Category Archives: Rants

Bring it, kid.

Booth, day two

Booth, day two

The evening of the second day at OCCC contained the perfect storm of uncomfortable weather, pathetic sales, and now this. I understand that some of my photos look so unbelievable that people question how long it took me to piece them together in Photoshop, but this little encounter takes the cake.

Scenario: I already had a visitor in my booth, and after we chat for a bit, he scrolled through one of my bins to check out some prints. Just then, another visitor walked up. This kid couldn’t have been more than 20 years old, and the first guy in my booth got to hear this exchange.

The kid points at the four-foot-wide copy of “Monument Valley Sunset”

Monument Valley Sunset

Monument Valley Sunset

  • “How long did it take you to take that photo?”
  • I was there for the entire afternoon, and–
  • “NO! I mean the camera! Like how long was the camera setting?” (The tone in his voice is the first indication that he doesn’t know crap, but just wants to start trouble.)
  • Oh, the shutter speed. It was about a second.
  • Kid is getting adamant: “So, you only spent one second taking that photo and you have THE GALL to sell it for FIVE HUNDRED AND FIFTY DOLLARS?!!? I mean, it was only a second! That should be a LOT cheaper!”

The little devil on my left shoulder offered a fleeting suggestion: Since the only other visitor was near the back of my booth behind the print bins, and most of the crowd was outside enjoying the OKC Philharmonic and fireworks, how many sucker punches could I land on this punkass before anybody stopped me? Six? Maybe seven?

That never solves anything, so I decided on a more permanent solution. I tapped into my inner Roland (avoiding the NSFW audio) and proceeded to spend the next twenty minutes schooling this kid in the fine art of photography:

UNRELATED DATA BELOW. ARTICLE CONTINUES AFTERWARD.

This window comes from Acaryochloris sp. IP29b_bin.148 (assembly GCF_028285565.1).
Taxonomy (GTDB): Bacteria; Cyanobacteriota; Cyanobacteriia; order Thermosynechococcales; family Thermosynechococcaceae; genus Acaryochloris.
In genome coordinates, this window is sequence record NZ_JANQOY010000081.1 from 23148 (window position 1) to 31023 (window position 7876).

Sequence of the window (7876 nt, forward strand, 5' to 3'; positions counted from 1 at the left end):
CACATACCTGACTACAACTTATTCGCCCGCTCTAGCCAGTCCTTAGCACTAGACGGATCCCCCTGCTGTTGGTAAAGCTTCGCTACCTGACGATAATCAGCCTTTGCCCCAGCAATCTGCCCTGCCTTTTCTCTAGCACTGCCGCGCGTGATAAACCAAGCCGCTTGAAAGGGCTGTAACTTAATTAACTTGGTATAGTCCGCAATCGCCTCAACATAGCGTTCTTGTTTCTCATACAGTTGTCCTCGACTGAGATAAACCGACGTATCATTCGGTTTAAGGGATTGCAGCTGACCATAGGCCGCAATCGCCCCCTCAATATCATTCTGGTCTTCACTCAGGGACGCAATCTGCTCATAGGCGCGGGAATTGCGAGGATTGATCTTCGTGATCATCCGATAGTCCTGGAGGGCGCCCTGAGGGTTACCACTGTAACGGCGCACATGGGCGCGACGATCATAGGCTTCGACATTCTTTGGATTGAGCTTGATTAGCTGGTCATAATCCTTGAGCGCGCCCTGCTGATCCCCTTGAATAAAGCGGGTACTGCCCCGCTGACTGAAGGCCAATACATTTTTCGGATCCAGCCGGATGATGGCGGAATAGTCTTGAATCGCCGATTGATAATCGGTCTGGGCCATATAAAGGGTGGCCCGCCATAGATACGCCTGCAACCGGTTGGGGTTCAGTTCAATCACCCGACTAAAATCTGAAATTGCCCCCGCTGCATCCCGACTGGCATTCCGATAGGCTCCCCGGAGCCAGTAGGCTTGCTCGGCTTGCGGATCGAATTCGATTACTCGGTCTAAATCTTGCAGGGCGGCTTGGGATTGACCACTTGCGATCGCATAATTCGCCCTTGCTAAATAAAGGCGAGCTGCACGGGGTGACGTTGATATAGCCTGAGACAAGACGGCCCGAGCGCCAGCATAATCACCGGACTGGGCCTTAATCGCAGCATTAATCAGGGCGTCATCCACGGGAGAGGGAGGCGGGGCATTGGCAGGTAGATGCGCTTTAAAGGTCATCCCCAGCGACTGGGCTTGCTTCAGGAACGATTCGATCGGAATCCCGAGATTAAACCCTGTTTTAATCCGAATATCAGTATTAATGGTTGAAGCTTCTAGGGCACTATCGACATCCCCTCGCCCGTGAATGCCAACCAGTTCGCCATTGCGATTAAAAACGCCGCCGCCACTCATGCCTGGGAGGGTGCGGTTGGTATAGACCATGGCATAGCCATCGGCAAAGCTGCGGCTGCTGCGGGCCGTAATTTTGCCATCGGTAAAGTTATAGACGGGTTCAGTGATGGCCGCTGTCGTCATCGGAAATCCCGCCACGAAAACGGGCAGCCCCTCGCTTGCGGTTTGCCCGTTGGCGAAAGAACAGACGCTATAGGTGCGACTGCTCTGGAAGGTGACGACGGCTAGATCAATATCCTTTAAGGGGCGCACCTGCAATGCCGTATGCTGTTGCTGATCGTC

• It actually took me thirty years to take that photo — that’s how old I was when I took it, and therefore that’s how much time it took me to finally figure out how to do it.
  • As for development, it took me eight months to get it just right. Now that I know the process, I can do it again in less than an hour, but learning it in the first place was vital.

The guy at the print bin made for an escape, and gave me that “I’m sorry you have to go it alone” look.

I’m fine. Over the past five years of doing art shows, I have heard all of this before. I’m more than ready for it.

He looks at “Into”

Into

Into

  • “So, how’d you get the sun to do that?”
  • What sun? That’s not the sun, it’s a street light.
  • “What about this fog effect? That’s got to be Photoshop.”
  • I took that photo at 4:00 in the morning in heavy fog, and the photo is straight out of the camera. (Well, aside from the fact that it’s a panorama of two photos stitched together horizontally.) I only use Photoshop because that’s the best way to send it to a large printer. (Well, aside from the fact that I print from Lightroom.)
  • “Why were you up at four in the morning? That’s silly.”
  • It would be silly to take that photo in broad daylight. Behind all this fog was a cluster of dormant trees. Compositionally, it does nothing for the scene. This photo, as it looks right now is PRECISELY the photo I wanted to take.
  • I avoid taking my camera to very many locations in broad daylight because dramatic atmosphere is what I’m looking for. Just look around.

He points at “Antelope Ceiling”

Antelope Ceiling

Antelope Ceiling

  • “So this is like a simple cave. I could have done that.”
  • You probably could. It’s a slot canyon in northern Arizona, one where every square inch is photogenic, and it’s packed with hundreds of people from lots of tour groups. Pay the $30 and you’re in.
  • “Oh, yeah?”
  • With that many people around you, how would you take a photo in there without showing any of the crowd? Would you have thought that photo was taken looking straight up? This area along the bottom is not the ground, it’s a wall.